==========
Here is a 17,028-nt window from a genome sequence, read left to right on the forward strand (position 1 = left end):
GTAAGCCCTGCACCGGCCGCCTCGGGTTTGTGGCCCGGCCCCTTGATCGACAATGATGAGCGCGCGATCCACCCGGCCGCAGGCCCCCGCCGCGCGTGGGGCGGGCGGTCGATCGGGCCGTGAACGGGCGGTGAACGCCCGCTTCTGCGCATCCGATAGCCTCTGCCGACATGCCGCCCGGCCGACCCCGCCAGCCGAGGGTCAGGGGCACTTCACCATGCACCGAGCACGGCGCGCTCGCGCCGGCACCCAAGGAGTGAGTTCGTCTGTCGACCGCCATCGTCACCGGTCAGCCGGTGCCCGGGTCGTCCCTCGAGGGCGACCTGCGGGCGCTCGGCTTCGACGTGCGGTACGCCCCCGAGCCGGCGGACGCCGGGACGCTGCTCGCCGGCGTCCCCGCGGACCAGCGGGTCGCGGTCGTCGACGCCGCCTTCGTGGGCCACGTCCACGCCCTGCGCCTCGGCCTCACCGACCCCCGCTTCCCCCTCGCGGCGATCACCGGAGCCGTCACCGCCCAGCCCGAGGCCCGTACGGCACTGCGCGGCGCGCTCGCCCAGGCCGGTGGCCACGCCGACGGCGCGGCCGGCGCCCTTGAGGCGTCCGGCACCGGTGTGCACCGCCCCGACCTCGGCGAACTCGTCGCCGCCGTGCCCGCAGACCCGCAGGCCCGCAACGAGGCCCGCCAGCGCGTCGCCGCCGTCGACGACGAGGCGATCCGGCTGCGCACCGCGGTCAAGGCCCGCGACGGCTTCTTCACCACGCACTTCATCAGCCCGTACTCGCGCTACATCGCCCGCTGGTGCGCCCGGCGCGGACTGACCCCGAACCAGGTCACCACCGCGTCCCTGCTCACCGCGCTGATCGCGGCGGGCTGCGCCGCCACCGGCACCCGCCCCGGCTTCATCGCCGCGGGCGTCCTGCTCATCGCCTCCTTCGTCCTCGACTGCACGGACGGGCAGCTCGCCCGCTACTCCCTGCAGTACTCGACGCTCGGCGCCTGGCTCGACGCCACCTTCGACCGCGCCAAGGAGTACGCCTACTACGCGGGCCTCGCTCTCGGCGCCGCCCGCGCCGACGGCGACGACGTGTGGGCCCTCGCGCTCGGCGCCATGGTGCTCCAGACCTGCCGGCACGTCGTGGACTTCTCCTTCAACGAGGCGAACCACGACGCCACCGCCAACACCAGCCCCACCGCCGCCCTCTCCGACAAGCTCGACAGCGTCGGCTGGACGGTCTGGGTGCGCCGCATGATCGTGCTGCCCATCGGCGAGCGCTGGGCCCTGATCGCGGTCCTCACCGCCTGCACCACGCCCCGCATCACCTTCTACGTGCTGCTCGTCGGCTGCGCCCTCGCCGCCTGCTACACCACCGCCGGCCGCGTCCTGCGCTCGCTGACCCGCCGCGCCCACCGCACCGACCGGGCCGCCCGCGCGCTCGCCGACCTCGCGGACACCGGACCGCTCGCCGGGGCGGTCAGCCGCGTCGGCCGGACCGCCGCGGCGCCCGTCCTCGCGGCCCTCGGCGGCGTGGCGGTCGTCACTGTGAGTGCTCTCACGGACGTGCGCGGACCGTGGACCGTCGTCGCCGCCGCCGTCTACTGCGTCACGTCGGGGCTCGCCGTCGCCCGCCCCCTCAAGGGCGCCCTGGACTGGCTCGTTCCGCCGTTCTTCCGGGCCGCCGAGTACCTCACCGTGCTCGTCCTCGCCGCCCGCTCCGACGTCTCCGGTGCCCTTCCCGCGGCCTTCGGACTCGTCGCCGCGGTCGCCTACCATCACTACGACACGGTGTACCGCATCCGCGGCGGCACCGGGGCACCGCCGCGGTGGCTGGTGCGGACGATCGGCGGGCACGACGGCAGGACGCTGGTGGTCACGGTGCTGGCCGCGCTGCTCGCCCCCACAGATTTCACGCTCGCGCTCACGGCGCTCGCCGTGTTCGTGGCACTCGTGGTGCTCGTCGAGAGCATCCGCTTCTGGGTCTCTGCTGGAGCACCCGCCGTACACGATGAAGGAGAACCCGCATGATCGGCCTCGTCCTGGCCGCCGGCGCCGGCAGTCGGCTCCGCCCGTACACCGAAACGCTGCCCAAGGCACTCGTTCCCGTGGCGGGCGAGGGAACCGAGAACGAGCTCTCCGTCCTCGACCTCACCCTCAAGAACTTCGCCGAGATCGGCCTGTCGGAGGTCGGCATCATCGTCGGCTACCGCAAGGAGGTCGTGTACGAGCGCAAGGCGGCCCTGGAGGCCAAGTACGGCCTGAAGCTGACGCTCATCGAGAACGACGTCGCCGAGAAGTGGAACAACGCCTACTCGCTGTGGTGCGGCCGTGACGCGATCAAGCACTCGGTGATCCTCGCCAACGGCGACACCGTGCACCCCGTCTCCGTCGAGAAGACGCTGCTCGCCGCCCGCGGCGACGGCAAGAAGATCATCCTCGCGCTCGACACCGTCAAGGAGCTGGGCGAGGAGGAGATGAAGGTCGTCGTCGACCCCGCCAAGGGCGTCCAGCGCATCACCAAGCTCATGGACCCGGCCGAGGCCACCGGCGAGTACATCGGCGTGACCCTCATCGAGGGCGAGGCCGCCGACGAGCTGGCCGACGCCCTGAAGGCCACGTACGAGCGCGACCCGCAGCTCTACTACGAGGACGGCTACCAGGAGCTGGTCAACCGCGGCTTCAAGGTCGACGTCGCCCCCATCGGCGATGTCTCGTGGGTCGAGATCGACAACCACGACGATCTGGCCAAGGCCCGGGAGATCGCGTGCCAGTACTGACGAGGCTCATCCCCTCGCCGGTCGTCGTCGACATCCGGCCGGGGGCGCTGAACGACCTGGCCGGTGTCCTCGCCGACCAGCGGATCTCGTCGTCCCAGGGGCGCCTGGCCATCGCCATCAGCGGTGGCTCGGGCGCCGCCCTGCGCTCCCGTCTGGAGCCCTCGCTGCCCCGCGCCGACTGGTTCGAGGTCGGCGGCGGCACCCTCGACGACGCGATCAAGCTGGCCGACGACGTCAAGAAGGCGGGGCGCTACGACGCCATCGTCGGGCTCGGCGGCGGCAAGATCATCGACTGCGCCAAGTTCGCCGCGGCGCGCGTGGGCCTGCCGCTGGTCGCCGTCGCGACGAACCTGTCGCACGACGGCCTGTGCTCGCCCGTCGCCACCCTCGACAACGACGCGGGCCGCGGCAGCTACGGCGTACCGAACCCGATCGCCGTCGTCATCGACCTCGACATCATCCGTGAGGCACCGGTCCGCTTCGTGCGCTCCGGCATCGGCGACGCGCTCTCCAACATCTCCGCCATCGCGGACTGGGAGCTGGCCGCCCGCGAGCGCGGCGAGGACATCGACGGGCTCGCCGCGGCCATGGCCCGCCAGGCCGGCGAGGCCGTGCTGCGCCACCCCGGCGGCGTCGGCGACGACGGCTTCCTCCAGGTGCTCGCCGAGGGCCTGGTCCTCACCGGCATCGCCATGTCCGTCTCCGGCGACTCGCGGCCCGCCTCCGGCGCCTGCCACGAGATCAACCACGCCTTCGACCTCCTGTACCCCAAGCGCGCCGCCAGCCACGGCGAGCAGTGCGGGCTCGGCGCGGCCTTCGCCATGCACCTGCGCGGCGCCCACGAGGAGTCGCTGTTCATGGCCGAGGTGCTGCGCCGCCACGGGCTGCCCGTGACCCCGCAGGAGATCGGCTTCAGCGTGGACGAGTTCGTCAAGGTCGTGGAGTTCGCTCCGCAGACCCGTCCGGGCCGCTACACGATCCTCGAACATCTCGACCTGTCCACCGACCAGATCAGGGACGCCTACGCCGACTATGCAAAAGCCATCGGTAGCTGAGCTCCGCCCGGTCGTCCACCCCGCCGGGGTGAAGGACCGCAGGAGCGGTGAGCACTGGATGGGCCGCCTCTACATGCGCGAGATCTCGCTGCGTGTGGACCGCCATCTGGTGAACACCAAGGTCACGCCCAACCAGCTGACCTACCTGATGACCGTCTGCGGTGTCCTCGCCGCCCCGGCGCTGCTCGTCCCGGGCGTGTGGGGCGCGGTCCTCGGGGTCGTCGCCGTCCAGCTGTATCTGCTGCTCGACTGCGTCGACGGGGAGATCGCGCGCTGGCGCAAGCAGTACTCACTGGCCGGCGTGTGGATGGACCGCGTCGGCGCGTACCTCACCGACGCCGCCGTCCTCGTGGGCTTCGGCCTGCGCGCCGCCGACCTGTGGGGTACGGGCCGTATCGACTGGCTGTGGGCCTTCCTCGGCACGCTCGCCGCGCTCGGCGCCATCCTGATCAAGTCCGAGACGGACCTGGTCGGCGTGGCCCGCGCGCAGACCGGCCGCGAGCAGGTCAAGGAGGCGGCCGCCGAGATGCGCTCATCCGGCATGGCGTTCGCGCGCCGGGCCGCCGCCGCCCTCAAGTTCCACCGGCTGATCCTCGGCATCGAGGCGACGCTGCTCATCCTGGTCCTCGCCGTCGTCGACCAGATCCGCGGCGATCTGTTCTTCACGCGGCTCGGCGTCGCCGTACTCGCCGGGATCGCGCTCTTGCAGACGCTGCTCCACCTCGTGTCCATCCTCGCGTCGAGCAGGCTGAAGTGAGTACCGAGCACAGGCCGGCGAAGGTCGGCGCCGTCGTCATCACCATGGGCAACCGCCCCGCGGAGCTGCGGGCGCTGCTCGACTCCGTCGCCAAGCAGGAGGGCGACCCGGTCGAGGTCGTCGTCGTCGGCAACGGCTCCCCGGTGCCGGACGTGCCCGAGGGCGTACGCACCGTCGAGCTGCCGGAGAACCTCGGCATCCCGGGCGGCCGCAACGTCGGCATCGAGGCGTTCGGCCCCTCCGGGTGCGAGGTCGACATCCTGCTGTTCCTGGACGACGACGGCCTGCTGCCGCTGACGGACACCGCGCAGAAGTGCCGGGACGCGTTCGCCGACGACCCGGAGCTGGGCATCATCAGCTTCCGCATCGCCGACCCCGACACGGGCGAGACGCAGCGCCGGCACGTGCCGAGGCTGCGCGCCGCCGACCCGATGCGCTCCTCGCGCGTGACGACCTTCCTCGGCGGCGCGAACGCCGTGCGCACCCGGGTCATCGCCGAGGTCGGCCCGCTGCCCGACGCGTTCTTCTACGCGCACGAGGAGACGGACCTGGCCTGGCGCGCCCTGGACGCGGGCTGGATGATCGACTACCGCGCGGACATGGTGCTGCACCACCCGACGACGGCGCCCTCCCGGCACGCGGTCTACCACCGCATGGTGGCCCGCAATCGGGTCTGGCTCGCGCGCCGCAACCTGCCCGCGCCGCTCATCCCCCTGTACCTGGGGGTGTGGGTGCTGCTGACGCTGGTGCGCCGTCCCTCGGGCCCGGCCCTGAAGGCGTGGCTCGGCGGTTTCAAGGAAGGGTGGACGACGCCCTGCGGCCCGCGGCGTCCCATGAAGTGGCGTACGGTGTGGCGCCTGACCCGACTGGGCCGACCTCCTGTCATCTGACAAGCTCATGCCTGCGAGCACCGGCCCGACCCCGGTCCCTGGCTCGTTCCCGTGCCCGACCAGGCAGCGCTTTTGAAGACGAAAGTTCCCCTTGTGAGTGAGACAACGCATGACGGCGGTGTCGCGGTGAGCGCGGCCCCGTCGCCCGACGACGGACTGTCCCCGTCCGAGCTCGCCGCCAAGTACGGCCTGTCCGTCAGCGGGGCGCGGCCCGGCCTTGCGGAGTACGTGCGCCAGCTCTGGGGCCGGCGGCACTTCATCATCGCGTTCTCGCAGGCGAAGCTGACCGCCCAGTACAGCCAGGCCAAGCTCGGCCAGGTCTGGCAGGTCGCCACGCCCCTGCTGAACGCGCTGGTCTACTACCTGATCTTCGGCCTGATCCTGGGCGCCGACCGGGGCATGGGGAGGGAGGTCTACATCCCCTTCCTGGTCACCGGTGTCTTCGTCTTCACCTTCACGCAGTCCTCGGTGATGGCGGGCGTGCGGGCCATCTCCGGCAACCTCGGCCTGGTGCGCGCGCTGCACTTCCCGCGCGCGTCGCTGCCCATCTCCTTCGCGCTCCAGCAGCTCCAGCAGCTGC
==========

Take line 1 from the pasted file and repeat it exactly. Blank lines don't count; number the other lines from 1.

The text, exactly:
Here is a 17,028-nt window from a genome sequence, read left to right on the forward strand (position 1 = left end):